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Choice of Microservices Development Environment Impacts Velocity - Part 2

by Muthumani Nambi



In Part 1 of this topic, we raised a number of questions to consider about the choice of development environment for microservices. Part 2 covers the different options and tools available today, and the pros and cons of the choices.


The options can be divided broadly into two categories based on how outgoing calls to the dependent services are fulfilled while developing the APIs:

  1. Run all the dependent services locally/remotely in cloud

  2. Mock all the dependent services

Let us look at the benefits and limitations of each approach.


RUN DEPENDENT SERVICES LOCALLY OR IN THE CLOUD

There are three main options for running the dependent services locally:

  1. Run all dependent services natively on the development machine on different ports with unique ports reserved for each service.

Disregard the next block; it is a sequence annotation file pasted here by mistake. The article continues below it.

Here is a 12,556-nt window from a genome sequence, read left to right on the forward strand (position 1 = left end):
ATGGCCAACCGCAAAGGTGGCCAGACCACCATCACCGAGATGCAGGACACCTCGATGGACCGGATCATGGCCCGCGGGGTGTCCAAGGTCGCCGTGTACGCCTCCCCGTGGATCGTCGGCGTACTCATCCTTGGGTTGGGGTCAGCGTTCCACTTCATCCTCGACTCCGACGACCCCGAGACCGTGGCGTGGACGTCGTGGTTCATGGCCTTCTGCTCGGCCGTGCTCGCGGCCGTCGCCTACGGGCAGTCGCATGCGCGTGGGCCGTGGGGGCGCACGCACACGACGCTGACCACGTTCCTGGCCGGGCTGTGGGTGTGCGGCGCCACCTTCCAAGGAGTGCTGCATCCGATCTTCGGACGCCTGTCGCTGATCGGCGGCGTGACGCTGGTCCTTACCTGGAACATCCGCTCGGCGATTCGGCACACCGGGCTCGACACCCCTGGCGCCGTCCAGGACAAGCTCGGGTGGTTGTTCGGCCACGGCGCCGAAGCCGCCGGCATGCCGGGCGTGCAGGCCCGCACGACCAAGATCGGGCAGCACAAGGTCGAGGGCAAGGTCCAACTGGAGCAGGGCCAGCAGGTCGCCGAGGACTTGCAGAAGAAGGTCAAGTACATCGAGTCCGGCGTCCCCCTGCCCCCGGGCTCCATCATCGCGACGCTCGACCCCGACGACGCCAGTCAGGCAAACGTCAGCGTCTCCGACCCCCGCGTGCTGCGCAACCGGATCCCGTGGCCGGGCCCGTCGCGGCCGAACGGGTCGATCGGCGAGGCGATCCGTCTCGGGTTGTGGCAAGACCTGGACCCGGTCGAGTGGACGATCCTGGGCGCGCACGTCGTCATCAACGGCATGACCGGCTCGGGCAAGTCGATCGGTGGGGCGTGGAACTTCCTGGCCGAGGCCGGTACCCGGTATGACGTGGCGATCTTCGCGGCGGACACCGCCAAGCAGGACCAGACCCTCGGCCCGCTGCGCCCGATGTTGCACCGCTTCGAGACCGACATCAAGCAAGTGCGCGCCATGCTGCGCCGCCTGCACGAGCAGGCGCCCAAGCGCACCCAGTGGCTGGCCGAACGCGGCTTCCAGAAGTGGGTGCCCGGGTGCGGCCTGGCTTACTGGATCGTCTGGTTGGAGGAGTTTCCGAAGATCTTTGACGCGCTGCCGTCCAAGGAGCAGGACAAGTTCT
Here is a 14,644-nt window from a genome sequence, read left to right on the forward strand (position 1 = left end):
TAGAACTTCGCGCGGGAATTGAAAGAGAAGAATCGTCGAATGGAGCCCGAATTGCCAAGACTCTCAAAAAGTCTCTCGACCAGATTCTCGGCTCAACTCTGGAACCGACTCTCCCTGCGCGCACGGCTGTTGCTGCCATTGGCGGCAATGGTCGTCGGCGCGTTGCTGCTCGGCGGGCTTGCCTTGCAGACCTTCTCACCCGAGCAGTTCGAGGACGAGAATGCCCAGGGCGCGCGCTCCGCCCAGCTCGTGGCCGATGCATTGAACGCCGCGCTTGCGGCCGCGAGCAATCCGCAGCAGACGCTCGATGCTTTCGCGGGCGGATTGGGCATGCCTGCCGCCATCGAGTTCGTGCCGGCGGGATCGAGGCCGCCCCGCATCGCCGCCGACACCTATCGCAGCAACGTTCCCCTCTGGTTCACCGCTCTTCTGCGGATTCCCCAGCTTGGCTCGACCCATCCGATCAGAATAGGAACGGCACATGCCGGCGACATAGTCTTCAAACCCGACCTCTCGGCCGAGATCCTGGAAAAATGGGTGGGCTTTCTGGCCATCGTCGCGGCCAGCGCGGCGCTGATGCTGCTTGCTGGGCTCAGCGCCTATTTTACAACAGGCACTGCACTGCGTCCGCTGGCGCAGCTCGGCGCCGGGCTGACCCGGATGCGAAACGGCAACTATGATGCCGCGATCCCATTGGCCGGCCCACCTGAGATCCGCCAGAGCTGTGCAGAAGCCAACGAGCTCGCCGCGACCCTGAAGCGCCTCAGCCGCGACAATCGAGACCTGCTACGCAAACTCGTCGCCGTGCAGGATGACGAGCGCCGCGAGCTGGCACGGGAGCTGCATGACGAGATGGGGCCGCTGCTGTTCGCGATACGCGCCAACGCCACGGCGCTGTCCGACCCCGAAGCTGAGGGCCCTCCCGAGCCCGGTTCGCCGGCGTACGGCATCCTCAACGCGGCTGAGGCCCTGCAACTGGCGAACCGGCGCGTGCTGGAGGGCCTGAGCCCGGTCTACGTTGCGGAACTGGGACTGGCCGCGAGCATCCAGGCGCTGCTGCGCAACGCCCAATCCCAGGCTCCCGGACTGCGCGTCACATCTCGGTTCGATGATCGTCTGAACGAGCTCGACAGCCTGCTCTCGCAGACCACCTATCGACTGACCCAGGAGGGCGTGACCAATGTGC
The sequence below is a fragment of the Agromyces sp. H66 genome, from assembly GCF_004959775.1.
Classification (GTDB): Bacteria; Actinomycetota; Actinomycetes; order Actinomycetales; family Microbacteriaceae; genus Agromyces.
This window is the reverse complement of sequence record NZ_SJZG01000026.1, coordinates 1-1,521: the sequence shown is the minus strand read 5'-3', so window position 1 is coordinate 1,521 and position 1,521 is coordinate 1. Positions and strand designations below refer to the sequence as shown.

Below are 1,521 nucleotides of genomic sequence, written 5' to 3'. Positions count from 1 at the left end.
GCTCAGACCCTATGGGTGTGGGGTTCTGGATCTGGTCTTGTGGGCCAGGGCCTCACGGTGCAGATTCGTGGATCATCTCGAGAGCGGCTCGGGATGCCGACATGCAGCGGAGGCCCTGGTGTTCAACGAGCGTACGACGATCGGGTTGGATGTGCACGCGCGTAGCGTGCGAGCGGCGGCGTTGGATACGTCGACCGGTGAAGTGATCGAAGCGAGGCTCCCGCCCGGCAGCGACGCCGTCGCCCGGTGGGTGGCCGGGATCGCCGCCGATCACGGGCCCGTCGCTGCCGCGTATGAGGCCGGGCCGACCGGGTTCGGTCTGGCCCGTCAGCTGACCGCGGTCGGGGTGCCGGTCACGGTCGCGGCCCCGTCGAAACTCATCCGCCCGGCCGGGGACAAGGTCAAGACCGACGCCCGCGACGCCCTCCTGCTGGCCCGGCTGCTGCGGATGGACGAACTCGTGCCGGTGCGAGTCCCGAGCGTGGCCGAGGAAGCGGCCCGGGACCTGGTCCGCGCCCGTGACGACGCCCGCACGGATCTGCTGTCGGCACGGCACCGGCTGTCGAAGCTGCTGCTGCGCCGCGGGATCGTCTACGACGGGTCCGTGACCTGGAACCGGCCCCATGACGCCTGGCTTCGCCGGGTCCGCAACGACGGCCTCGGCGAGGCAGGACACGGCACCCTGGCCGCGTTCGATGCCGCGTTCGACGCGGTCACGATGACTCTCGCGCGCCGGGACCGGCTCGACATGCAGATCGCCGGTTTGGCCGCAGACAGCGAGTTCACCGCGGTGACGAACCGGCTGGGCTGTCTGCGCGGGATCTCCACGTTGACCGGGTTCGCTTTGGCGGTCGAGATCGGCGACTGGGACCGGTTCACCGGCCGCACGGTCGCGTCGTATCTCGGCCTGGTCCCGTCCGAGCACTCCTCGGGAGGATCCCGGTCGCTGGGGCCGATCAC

2. If all the services are dockerized, use docker compose for all dependent services with reserved unique ports for each service.

  3. Run a local Kubernetes cluster (ex. Minikube or Docker for Mac/Windows) and deploy all the services including the service under development.

Advantages

  • Since the dependent services are real, the test cases need not be fixed and predefined. Possibilities are unbounded.

  • With options (1) and (2) above, the service under development can be run in an IDE. Changes can be tested immediately and all the useful IDE features like breakpoints, thread stacks etc. can be fully leveraged.

Challenges

  • Dependencies create a challenge for fast parallel development. For example, if a new feature for service A requires a change to a dependent service B (for instance, a new API, or a change in response from an existing API), then testing service A is gated on the modified service B becoming available first.

  • Running all of the dependent services locally in the developer laptop can run into resource constraints if the number of dependent services exceed 4-5 services.